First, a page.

The Chairman has strengthened those ties over the years. “He treated these contracts with a religion,” said food consultant Michael Thompson, Sportservice’s president from 1984 to 1996. “It was something his father grew up in and Jerry cherished those, as seen today. He’s got some of the oldest contracts still in place in the history of concessionaires.”

On Chicago’s South Side, Sportservice has been the only general concessions provider Jerry Reinsdorf has dealt with since he bought the White Sox in 1981, a 35-year stretch spanning U.S. Cellular Field and old Comiskey Park.

“It’s always been Sportservice, which tells me they must be doing a pretty good job,” Reinsdorf said. “We always know they’re going to do exactly what they say they’re going to do. Obviously, issues arise but we’ve always been able to get everything to work out. It’s a tone that [Jacobs] sets with his people, that their word has to be good and they have to deliver on their commitments.”

In Milwaukee, MLB Commissioner Emeritus Bud Selig signed his first deal in sports with Sportservice in 1967. The White Sox played some exhibition games at old County Stadium in the late 1960s and Selig was on his way to buying the old Seattle Pilots and moving them to Wisconsin. He flew to Buffalo and struck an agreement with Louis Jacobs in the airport basement. One year later, after Louis died, Selig started doing business with Jeremy. The relationship continued over Selig’s 35-year run as the Brewers’ owner, stretching to Miller Park, which replaced County Stadium in 2001.

“It’s interesting, you meet a lot of people in life and you go through things, and here we have this long relationship,” Selig said. “Look, I was not always easy. I would call Buffalo a lot, especially late at night. They always responded and got used to my bitching and whining. They were really good, and after awhile, I grew to understand that. They [were] great partners and I give Jerry that credit.”

Bill DeWitt Jr., the Cardinals’ chairman and CEO, has enjoyed a relationship with the Jacobs family for over 50 years, dating to when DeWitt’s father owned the Reds from 1961-67. The DeWitt family bought the Cardinals in 1996, and since that time, Sportservice’s competitors have come knocking on their door to try to capture a business that’s gone far beyond hot dogs and beer to sophisticated catering in premium spaces. Instead, the team and Sportservice have expanded their partnership. Over the past decade, the Cardinals have signed the vendor to run the food service for their minor league clubs in Memphis, Springfield, Mo., and Jupiter, Fla., the team’s spring training home.

In St. Louis, across the street from Busch Stadium, their relationship extends to 3-year-old Ballpark Village, where Sportservice runs Cardinals Nation, which includes a year-round restaurant and a rooftop deck sold as a ticketed space for Cardinals games. For Delaware North, it marked the first time in its history that it had gone outside the four walls of a sports facility to run a food destination with connections to the primary venue. Those additional accounts at the minor league level and Ballpark Village reflect a strong sense of loyalty on both sides, DeWitt said.

“I think a lot about their operation and it starts with Jerry,” he said. “They’re very sensitive to the teams’ needs and how to connect with the fans. We get great feedback from our fans on concessions and we are in constant dialogue with Sportservice. They’re always trying to get better.”

The next Jacobs generation leading Delaware North: from left, Charlie, Jeremy Jr. and Louis at The Hub on Causeway construction site.
Thompson has unique insight into the Jacobs family and Delaware North’s growth over the past 40 years. Thompson spent 23 years with the firm, including a 12-year tenure as Sportservice president. Thompson observed Jacobs as a man who would “eat, sleep and drink” the business. On several occasions, Thompson would get a late-night phone call from Jacobs while The Chairman was watching a Bruins game, wanting to know how Sportservice did that night at old Busch Stadium in St. Louis.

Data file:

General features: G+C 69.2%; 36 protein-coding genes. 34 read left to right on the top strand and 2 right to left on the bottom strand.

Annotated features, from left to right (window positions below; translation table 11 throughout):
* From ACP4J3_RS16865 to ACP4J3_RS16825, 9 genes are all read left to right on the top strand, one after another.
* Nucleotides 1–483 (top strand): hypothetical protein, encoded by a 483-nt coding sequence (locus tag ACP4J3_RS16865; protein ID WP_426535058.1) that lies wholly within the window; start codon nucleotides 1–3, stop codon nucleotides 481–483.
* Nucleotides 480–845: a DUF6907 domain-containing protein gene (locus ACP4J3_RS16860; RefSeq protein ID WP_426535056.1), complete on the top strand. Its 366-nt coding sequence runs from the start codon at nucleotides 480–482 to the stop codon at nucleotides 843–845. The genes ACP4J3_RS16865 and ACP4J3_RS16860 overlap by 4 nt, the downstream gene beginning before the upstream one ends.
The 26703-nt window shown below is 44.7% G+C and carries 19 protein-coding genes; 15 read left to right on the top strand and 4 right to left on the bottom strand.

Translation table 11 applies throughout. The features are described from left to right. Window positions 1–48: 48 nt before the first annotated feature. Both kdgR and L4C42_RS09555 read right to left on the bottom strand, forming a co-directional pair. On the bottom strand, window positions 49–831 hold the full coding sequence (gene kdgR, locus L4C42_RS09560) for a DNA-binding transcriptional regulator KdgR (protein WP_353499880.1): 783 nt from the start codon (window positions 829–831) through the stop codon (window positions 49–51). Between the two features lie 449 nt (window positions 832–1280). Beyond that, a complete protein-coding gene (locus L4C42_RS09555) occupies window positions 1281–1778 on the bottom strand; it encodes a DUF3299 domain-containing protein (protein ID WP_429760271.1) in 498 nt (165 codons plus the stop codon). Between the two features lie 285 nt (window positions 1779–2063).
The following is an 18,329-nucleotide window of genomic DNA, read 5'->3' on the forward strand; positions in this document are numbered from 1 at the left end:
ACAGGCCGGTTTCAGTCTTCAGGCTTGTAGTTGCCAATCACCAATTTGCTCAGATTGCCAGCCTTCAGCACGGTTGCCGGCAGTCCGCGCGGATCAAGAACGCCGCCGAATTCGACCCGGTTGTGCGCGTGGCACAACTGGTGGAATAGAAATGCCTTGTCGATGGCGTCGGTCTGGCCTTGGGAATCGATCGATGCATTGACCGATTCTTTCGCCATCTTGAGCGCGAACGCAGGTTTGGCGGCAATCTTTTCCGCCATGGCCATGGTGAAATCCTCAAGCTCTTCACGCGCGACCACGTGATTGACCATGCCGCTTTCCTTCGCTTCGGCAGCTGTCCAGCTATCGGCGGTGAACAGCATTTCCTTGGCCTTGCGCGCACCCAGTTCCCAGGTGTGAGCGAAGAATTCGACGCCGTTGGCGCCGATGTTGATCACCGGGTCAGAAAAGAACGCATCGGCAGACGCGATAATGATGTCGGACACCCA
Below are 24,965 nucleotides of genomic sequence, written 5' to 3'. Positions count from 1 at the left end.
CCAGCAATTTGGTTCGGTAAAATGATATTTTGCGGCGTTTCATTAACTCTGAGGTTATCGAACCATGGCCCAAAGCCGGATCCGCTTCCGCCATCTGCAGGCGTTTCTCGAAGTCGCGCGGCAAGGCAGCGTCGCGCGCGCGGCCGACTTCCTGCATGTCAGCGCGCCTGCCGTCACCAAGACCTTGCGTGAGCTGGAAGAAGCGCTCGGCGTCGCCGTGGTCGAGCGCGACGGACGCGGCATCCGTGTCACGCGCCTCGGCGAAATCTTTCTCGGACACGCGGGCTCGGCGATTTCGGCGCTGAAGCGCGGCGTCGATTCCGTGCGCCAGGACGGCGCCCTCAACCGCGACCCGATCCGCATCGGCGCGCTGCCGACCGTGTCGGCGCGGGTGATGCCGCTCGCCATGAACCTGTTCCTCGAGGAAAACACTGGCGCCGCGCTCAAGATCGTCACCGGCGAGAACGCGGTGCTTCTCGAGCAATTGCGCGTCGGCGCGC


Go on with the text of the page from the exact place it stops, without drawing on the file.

In Buffalo, the two would convene in Jacobs’ office for weekly meetings to review financial results, prepare business strategy, discuss the pitfalls they would encounter and how they could turn those deficiencies around. Jacobs took an aggressive approach to growing the business and there was nothing he shied away from to reach that goal, Thompson said. Jacobs had a penchant for detail. He wanted to know the cost of everything. If it was hot dogs, Jacobs wanted to know how much Sportservice was charging, where the margins were and how the commission rates were structured.

“He would always try to understand what our proposals were going to be and how to make them better,” Thompson said. “To me, it was remarkable to sit there and watch. Today, we would call him a titan in this industry, but this is when he was [in his 30s]. You begin to understand where he wanted to take this company. It was one of those unique experiences for me to be around him, to watch him guide that ship and watch the changes that it took to make that happen, in and out of different businesses.”

The nautical metaphor is appropriate. During the NBA lockout in the late 1990s, Jacobs agreed to spend $1.2 million of his own money to rent the Norwegian Majesty cruise ship for a weeklong cruise to Bermuda as compensation for TD Garden suite holders, season-ticket holders and sponsors. As part of the excursion, retired Boston sports alumni such as Bob Cousy, Gerry Cheevers and Dick Radatz were on board to entertain 1,400 arena stakeholders. It’s a clear example of Jacobs understanding what it takes to retain his customers’ business.

Rich Krezwick, TD Garden’s former president and CEO, came up with the idea of an all-expense-paid cruise. He suggested to Jacobs it would be a nice gesture for their best customers after repeated lockouts in the 1990s, culminating with the 1998-99 work stoppage reducing the NBA season to 50 games.

“You wouldn’t really see him as much of a marketer because he doesn’t have that persona, but he got it immediately,” said Krezwick, now AEG Europe’s senior vice president of facilities. “He attended and hosted, graciously. There aren’t many times in our business that you can spend $1.2 million on a promotion. It was a career highlight for many of us. I think relationships are a very important aspect of the Delaware North operating mentality and that stems from The Chairman, who personally has many long-standing relationships, and speaks well to it being a family business.”